Wednesday, January 16, 2008

Homeland Security is suing landowners to build the border wall

Texas Rio Grande Legal Aid issued the following press release:

WESLACO, Texas – Texas RioGrande Legal Aid (TRLA), the leading provider of legal aid in Texas, is making itself available to border landowners facing lawsuits from the Department of Homeland Security (DHS) for access to their land to build a wall along the Texas-Mexico border.
The lawsuits come after DHS requested access to landowners’ property to plan the location of a wall along the United States – Mexico border. Approximately 600 landowners received requests and an estimated 70 Texas landowners who refused to comply are expected to be sued by Homeland Security as a result.

DHS’s first lawsuit was filed against the City of Eagle Pass on Monday. That same day United States District Judge Alia M. Ludlum ruled on the matter and ordered Eagle Pass to allow government surveyors to access 233 acres of city land for 180 days. In exchange, the federal government paid $100. The orders came without any opportunity for the City of Eagle Pass to voice an objection.

According to TRLA attorney Rebecca Webber, “The fact that the Department of Homeland Security would resort to these fly-by-night tactics in Eagle Pass signals that a tough legal battle lies ahead. We’re preparing for it.”

Border landowners throughout Texas have been anticipating the federal government’s actions for several months. Members of GLOW (Granjeno Landowners Opposed to the Wall) have spent the last two weeks waiting for any sign that the government will be taking legal action against them.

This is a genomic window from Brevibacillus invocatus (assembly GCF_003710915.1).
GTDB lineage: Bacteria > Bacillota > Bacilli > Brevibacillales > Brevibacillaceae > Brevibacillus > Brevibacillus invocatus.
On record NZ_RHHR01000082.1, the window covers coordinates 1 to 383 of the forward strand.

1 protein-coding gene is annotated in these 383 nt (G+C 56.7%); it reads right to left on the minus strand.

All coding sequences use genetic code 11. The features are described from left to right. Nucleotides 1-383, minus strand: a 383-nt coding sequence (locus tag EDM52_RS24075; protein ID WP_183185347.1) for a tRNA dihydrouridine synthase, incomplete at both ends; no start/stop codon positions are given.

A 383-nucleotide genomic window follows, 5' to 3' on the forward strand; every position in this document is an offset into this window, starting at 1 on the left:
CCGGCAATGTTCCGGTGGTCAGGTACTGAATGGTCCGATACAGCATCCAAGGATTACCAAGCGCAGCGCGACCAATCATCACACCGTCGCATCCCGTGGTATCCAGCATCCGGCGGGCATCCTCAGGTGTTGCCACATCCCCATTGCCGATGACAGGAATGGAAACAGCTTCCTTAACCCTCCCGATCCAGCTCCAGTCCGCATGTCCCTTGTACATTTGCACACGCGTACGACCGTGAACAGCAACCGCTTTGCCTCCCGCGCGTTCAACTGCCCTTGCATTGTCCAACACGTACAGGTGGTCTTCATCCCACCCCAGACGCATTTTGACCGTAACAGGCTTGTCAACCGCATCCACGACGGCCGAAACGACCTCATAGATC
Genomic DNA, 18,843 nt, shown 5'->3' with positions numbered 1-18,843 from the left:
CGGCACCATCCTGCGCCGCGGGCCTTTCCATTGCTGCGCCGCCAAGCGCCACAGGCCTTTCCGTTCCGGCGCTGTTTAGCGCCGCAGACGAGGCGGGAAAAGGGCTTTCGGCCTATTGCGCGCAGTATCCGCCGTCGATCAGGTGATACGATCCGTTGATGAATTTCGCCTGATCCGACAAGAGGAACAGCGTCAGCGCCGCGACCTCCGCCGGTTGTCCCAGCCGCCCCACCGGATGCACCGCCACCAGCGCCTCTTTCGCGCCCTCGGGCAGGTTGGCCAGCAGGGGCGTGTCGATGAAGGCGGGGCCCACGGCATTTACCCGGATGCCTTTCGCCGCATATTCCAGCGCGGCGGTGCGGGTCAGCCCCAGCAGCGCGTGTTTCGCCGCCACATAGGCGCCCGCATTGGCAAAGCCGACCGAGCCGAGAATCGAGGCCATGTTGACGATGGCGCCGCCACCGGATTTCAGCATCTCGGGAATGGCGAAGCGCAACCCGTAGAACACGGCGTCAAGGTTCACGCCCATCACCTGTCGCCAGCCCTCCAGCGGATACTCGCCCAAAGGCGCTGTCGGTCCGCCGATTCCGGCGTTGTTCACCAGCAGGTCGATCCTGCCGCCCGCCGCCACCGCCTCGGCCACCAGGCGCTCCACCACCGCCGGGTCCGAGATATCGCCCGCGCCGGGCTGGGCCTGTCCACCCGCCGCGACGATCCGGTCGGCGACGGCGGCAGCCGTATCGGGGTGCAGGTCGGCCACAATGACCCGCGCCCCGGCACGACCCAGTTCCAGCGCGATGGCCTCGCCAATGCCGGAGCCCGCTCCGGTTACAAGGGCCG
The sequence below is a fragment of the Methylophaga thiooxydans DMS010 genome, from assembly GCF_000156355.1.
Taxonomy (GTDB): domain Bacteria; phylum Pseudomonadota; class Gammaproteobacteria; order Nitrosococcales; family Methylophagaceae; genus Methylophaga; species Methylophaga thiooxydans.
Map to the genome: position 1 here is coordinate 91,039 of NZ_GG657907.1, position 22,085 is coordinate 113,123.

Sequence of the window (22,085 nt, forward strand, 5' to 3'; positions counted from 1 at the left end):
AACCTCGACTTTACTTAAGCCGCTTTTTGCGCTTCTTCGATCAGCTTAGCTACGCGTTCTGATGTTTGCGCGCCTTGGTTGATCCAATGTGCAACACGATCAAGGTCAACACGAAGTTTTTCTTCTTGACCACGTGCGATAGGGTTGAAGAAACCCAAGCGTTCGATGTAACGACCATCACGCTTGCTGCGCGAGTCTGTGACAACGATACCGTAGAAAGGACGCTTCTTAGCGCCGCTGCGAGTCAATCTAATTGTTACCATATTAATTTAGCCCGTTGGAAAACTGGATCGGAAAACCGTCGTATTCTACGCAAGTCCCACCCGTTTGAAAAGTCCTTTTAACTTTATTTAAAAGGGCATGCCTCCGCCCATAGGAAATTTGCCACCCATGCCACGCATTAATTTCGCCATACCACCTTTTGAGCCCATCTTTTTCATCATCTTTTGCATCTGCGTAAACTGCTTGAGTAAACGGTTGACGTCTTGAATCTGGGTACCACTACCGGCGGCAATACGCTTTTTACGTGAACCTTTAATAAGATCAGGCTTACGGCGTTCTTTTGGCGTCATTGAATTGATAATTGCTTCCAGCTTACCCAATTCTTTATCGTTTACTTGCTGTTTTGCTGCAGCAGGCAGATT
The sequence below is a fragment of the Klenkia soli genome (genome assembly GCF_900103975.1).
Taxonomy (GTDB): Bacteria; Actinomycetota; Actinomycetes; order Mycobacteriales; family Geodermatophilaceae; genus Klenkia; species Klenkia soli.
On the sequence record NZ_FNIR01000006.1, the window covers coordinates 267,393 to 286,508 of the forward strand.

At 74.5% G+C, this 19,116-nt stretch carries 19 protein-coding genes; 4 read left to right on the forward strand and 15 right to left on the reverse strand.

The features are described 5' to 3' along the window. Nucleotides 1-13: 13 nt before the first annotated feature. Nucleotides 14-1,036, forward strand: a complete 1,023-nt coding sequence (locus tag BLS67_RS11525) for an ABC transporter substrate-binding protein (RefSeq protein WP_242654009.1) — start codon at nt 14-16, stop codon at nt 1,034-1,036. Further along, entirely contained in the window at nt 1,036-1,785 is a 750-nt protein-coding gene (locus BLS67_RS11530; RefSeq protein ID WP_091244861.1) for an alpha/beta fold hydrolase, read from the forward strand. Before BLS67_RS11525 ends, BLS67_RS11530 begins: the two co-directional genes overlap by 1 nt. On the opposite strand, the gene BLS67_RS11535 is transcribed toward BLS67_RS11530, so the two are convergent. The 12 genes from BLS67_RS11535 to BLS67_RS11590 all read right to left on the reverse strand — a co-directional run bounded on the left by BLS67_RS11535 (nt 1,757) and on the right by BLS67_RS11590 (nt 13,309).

“Many of these landowners are afraid that the government is going to take away land that has been in their families for hundreds of years. They may not have much, but they’re willing to fight to keep it,” added Webber. “For many of them, the anxiety of not knowing what is going to happen has been stressful enough.”

TRLA has partnered with the South Texas Civil Rights Project to provide free legal services to landowners needing representation, regardless of their income level. The groups are available to make referrals to private attorneys, provide general legal advice, and represent landowners in government lawsuits.

“Texas RioGrande Legal Aid is available to provide free legal advice at every step of this process,” added Executive Director David Hall. “If landowners don’t want the wall built on their land or want to make sure that they get the best possible price for their property, we can help.”
TRLA encourages landowners needing legal assistance regarding the border wall to call 1-866-757-1570.

Established in 1970, Texas RioGrande Legal Aid, Inc. (TRLA) is a nonprofit organization that provides free civil legal services to low-income and disadvantaged clients in a 68-county service area. TRLA’s mission is to promote the dignity, self-sufficiency, safety and stability of low-income Texas residents by providing high-quality civil legal assistance and related educational services.

Rebecca Webber, Attorney

Cynthia Martinez, Communications Director


Anonymous said...